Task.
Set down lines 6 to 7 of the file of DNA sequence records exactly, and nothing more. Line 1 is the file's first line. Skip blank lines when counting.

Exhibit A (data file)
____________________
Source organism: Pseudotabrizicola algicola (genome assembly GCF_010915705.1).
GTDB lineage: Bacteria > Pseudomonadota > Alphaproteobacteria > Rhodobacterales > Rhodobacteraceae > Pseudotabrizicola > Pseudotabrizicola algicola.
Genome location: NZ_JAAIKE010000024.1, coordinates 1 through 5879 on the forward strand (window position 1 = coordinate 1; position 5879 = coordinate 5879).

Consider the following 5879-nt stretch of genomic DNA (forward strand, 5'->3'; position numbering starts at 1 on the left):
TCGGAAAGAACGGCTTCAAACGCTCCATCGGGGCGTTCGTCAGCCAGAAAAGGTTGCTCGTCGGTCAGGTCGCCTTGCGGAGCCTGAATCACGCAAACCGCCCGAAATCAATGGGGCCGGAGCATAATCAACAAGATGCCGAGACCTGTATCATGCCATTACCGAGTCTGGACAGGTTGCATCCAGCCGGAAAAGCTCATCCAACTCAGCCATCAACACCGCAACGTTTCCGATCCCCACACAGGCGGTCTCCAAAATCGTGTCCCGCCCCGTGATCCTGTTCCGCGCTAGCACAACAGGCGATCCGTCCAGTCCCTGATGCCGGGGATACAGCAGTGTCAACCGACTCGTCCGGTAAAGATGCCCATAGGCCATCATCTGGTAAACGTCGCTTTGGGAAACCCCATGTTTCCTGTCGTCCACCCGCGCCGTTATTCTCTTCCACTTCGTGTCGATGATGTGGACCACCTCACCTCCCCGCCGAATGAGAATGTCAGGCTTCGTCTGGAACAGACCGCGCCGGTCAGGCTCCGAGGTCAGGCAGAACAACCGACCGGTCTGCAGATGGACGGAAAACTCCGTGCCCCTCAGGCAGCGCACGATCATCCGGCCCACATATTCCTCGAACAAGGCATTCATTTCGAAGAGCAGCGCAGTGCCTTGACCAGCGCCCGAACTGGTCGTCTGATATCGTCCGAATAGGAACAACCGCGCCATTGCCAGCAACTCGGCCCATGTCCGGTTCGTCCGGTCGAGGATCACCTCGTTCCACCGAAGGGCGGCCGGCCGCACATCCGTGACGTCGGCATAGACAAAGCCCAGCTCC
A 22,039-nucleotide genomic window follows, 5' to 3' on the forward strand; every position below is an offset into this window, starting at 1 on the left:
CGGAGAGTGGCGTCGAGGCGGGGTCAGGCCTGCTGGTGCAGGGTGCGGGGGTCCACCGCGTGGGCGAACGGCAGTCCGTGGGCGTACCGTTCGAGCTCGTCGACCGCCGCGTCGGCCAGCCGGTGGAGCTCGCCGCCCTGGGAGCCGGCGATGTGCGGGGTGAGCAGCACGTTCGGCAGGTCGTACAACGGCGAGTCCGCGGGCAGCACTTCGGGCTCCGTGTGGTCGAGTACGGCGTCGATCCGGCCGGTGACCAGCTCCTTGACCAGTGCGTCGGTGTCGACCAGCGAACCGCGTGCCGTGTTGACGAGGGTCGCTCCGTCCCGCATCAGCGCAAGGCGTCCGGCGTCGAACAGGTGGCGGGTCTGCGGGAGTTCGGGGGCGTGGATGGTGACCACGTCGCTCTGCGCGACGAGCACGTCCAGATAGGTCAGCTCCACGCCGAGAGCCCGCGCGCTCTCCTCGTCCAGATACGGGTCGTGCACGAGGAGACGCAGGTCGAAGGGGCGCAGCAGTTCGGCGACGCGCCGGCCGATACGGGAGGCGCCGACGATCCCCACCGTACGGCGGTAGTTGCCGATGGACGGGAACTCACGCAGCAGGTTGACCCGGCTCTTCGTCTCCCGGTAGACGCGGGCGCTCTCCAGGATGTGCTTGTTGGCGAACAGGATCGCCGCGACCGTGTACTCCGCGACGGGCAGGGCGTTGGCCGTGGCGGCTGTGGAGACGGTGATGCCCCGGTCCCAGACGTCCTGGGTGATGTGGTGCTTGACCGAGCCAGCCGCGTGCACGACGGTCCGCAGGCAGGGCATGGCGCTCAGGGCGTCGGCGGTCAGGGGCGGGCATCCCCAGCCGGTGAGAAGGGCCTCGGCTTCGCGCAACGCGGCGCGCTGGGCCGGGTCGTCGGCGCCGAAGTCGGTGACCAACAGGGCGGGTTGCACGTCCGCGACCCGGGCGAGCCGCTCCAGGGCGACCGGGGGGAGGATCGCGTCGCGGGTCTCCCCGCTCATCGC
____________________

A 22,039-nucleotide genomic window follows, 5' to 3' on the forward strand; every position below is an offset into this window, starting at 1 on the left:
CGGAGAGTGGCGTCGAGGCGGGGTCAGGCCTGCTGGTGCAGGGTGCGGGGGTCCACCGCGTGGGCGAACGGCAGTCCGTGGGCGTACCGTTCGAGCTCGTCGACCGCCGCGTCGGCCAGCCGGTGGAGCTCGCCGCCCTGGGAGCCGGCGATGTGCGGGGTGAGCAGCACGTTCGGCAGGTCGTACAACGGCGAGTCCGCGGGCAGCACTTCGGGCTCCGTGTGGTCGAGTACGGCGTCGATCCGGCCGGTGACCAGCTCCTTGACCAGTGCGTCGGTGTCGACCAGCGAACCGCGTGCCGTGTTGACGAGGGTCGCTCCGTCCCGCATCAGCGCAAGGCGTCCGGCGTCGAACAGGTGGCGGGTCTGCGGGAGTTCGGGGGCGTGGATGGTGACCACGTCGCTCTGCGCGACGAGCACGTCCAGATAGGTCAGCTCCACGCCGAGAGCCCGCGCGCTCTCCTCGTCCAGATACGGGTCGTGCACGAGGAGACGCAGGTCGAAGGGGCGCAGCAGTTCGGCGACGCGCCGGCCGATACGGGAGGCGCCGACGATCCCCACCGTACGGCGGTAGTTGCCGATGGACGGGAACTCACGCAGCAGGTTGACCCGGCTCTTCGTCTCCCGGTAGACGCGGGCGCTCTCCAGGATGTGCTTGTTGGCGAACAGGATCGCCGCGACCGTGTACTCCGCGACGGGCAGGGCGTTGGCCGTGGCGGCTGTGGAGACGGTGATGCCCCGGTCCCAGACGTCCTGGGTGATGTGGTGCTTGACCGAGCCAGCCGCGTGCACGACGGTCCGCAGGCAGGGCATGGCGCTCAGGGCGTCGGCGGTCAGGGGCGGGCATCCCCAGCCGGTGAGAAGGGCCTCGGCTTCGCGCAACGCGGCGCGCTGGGCCGGGTCGTCGGCGCCGAAGTCGGTGACCAACAGGGCGGGTTGCACGTCCGCGACCCGGGCGAGCCGCTCCAGGGCGACCGGGGGGAGGATCGCGTCGCGGGTCTCCCCGCTCATCGC